But, at least for a little while, I want us to wonder what it might have been like — with no frame of reference — to look up and see the sky seemingly on fire with light and Jesus, wrapped in glory, in the midst of it. To witness stars of the Jewish faith, Moses and Elijah, standing before you. To marvel at the inexplicable notion of an all-consuming cloud and a voice from heaven?

And with that, I want us also to wonder why the disciples kept silent.

Because you better believe that if it were me, I would’ve been asking Jesus those same questions. What does it mean? Was that really Moses and Elijah? How did you do that? I want that knowledge.

But instead, they kept silent. Because perhaps they were processing. Wondering.

And so here’s what I want to lift up this morning. It seems to me that we’ve been programmed a certain way. The world has lost its magic. We’ve been conditioned to believe, despite our protests to the contrary, perhaps, that this is all there is. Even if we claim otherwise, so often, our actions — my actions — tell a different story.

Here, in post-enlightenment modernity, knowledge is power. We are thirsty for information. We want explanations. We want answers. Our world is driven by ones and zeros, data, and algorithms. There’s no room for mystery. No room for curiosity. No room for wonder. The world has been drained of enchantment, and this is how we’ve been conditioned.

This plays out in several areas of our lives. If you have a question, ChatGPT or any of our virtual assistants, like Siri or Alexa, would be happy to answer it. What year did the first Star Wars come out? Who invented Legos? Can Taylor Swift make it to the Super Bowl in time from the Eras Tour?

But none of these questions get to how you felt when you heard Princess Leia’s theme for the first time, when you placed the final Lego on the project you’d been working on with your kid, or when you experienced the ecstasy of singing Cruel Summer with tens of thousands of others.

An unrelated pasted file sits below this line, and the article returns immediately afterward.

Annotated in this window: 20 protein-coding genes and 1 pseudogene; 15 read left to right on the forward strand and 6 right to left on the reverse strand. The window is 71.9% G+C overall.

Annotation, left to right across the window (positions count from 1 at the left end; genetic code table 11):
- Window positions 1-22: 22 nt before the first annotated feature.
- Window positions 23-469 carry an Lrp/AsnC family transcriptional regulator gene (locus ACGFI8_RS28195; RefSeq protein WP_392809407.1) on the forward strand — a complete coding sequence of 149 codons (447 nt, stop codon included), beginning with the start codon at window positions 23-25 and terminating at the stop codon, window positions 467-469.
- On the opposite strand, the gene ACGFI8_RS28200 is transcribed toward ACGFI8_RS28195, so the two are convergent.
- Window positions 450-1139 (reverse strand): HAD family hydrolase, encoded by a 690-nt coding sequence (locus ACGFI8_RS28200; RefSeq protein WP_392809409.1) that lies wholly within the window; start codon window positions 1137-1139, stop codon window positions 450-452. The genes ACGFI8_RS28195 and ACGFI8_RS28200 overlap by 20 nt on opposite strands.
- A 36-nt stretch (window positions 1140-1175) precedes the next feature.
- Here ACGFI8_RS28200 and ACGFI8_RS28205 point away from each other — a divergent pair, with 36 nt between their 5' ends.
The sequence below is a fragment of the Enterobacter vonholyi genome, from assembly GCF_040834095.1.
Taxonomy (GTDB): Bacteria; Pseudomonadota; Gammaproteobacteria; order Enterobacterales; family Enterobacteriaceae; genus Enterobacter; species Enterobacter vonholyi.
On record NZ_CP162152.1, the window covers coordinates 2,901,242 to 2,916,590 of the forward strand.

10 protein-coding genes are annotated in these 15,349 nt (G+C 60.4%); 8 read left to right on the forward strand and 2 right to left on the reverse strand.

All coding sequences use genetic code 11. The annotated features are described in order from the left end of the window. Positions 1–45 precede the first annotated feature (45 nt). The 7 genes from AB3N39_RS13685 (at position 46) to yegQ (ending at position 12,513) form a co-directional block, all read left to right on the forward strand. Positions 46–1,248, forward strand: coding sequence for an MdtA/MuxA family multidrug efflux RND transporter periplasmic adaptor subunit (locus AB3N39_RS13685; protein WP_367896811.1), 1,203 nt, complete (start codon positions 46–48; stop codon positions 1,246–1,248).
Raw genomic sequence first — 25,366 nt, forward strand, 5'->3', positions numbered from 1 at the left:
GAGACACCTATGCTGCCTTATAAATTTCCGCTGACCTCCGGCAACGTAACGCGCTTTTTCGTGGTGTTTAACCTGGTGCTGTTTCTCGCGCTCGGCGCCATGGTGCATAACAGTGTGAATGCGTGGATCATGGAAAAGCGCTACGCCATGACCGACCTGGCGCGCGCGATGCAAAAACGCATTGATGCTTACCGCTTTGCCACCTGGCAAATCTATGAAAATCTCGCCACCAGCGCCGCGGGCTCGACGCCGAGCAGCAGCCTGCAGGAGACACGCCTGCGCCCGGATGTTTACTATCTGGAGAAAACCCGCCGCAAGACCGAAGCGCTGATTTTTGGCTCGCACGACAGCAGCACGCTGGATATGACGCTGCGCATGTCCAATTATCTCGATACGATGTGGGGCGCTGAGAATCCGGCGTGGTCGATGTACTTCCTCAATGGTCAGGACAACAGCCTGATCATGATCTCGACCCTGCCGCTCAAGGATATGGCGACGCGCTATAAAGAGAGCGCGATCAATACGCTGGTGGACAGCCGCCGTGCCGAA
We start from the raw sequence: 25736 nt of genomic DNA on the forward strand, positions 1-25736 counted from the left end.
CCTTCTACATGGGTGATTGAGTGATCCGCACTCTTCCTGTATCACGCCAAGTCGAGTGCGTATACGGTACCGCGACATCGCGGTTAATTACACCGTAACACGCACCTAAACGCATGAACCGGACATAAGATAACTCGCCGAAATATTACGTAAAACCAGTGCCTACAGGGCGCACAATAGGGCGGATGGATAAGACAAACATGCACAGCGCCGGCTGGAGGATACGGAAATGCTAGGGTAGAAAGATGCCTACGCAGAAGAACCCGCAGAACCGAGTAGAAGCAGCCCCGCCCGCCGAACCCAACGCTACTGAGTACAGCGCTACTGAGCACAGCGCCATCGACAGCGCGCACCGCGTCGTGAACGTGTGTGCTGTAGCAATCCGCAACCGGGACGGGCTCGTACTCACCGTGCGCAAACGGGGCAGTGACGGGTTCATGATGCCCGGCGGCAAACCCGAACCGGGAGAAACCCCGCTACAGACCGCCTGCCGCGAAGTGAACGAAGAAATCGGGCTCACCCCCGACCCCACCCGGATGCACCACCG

Think also about how this disenchantment functions in politics. Drained of curiosity and wonder, we’re seduced into snap judgments. You’re either with us or against us. If you vote a certain way or support a certain candidate, then I immediately know everything about you—filling in the gaps on my own without the possibility that you might be human, with complexity, surprise, and a story.

And the church has done this, too. We’re not immune. And I think it’s why so many have walked away from the faith, seeing it as outdated and irrelevant — because for too long, the message has been that we have it all figured out, and so if you want to join, you need to agree to the terms, sign on the dotted line, and you're good to go. Otherwise, sorry. Just believe my understanding of things. But that’s not faith at all.

Because, as St. Augustine famously put it:

“If you can understand it, it’s not God.”

Where’s the beauty in this if it’s only about regurgitating facts? Where’s the mystery? Where’s the magic?

So what if it’s not about understanding it? Because here’s the thing: If we understand something and can explain it, then we can control it. And if we can control it, it can't work on us. It can't change us. It can't transfigure us.

I remember one night Natalie and I were having dinner years ago, and she asked a question — I don’t remember what it was — but I pulled my phone out to Google the answer. And before I could type anything in, she said, “I wasn’t asking. I was just wondering.”

When was the last time you just let yourself wonder?

And that’s why I love that the disciples walk down the mountain in silence. Because for a brief moment, Peter, James, and John exited their quotidian mundanities to marvel at something rare. Something beautiful. Something that defied expectations and understanding. Something that felt a little like magic in a world that seemed drained of it.